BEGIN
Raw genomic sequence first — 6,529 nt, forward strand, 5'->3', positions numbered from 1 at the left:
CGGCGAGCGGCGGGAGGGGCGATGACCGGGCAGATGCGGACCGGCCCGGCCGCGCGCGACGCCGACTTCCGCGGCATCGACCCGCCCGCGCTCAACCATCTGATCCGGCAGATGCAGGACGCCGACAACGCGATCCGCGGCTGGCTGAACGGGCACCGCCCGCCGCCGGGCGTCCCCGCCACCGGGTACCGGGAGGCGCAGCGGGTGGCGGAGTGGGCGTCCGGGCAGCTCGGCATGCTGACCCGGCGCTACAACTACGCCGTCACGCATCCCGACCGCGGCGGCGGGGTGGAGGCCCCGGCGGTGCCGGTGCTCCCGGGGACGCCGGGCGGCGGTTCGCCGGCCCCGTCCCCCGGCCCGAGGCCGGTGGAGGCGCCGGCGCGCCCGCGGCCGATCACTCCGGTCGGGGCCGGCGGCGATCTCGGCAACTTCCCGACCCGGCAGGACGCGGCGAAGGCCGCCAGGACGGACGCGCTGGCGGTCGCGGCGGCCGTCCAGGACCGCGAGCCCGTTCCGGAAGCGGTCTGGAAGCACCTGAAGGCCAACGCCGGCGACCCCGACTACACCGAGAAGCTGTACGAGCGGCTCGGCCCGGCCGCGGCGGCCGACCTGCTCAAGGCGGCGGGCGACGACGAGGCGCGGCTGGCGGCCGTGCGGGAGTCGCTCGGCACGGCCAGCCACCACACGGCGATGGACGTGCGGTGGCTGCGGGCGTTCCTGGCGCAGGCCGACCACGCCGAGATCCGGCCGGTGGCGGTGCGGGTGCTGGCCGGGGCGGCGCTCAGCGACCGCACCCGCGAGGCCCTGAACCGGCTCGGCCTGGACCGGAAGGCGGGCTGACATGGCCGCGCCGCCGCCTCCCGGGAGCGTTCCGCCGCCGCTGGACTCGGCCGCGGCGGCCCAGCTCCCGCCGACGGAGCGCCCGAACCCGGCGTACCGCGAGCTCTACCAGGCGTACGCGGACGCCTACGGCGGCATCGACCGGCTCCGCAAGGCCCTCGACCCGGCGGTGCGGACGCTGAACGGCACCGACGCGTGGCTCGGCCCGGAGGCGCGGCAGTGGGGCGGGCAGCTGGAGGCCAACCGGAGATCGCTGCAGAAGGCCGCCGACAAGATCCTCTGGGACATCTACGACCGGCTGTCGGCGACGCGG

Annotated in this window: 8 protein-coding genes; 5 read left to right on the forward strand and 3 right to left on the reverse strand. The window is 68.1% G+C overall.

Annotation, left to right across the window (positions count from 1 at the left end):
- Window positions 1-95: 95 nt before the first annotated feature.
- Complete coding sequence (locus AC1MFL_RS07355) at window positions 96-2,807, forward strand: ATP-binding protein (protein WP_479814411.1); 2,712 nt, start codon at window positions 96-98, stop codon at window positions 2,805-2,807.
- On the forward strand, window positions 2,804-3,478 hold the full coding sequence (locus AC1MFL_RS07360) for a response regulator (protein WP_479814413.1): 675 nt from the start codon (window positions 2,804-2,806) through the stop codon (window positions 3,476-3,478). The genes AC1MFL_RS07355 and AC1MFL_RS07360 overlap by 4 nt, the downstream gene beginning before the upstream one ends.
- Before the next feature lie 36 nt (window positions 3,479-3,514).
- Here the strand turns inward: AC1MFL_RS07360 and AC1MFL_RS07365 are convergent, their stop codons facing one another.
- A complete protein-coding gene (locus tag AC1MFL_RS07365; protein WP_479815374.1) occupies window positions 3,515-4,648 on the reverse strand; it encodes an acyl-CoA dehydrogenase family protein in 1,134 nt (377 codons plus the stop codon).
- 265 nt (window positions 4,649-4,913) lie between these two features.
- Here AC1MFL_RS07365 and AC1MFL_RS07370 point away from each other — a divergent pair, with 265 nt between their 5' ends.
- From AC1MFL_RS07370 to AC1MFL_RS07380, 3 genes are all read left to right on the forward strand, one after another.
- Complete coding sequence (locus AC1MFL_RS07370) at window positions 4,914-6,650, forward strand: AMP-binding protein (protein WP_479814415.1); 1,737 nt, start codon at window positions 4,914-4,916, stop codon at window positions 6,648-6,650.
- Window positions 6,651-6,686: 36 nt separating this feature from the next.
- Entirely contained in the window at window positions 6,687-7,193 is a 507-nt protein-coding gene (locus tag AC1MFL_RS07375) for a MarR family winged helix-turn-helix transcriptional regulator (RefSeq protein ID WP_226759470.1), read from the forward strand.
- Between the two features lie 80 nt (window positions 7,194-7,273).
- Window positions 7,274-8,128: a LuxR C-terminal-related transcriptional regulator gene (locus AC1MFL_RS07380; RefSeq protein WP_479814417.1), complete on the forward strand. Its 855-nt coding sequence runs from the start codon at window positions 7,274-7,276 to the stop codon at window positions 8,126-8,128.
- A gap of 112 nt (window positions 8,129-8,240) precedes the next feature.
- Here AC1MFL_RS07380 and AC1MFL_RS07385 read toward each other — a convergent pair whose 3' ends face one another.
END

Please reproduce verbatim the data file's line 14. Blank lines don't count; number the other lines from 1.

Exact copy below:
- Complete coding sequence (locus AC1MFL_RS07370) at window positions 4,914-6,650, forward strand: AMP-binding protein (protein WP_479814415.1); 1,737 nt, start codon at window positions 4,914-4,916, stop codon at window positions 6,648-6,650.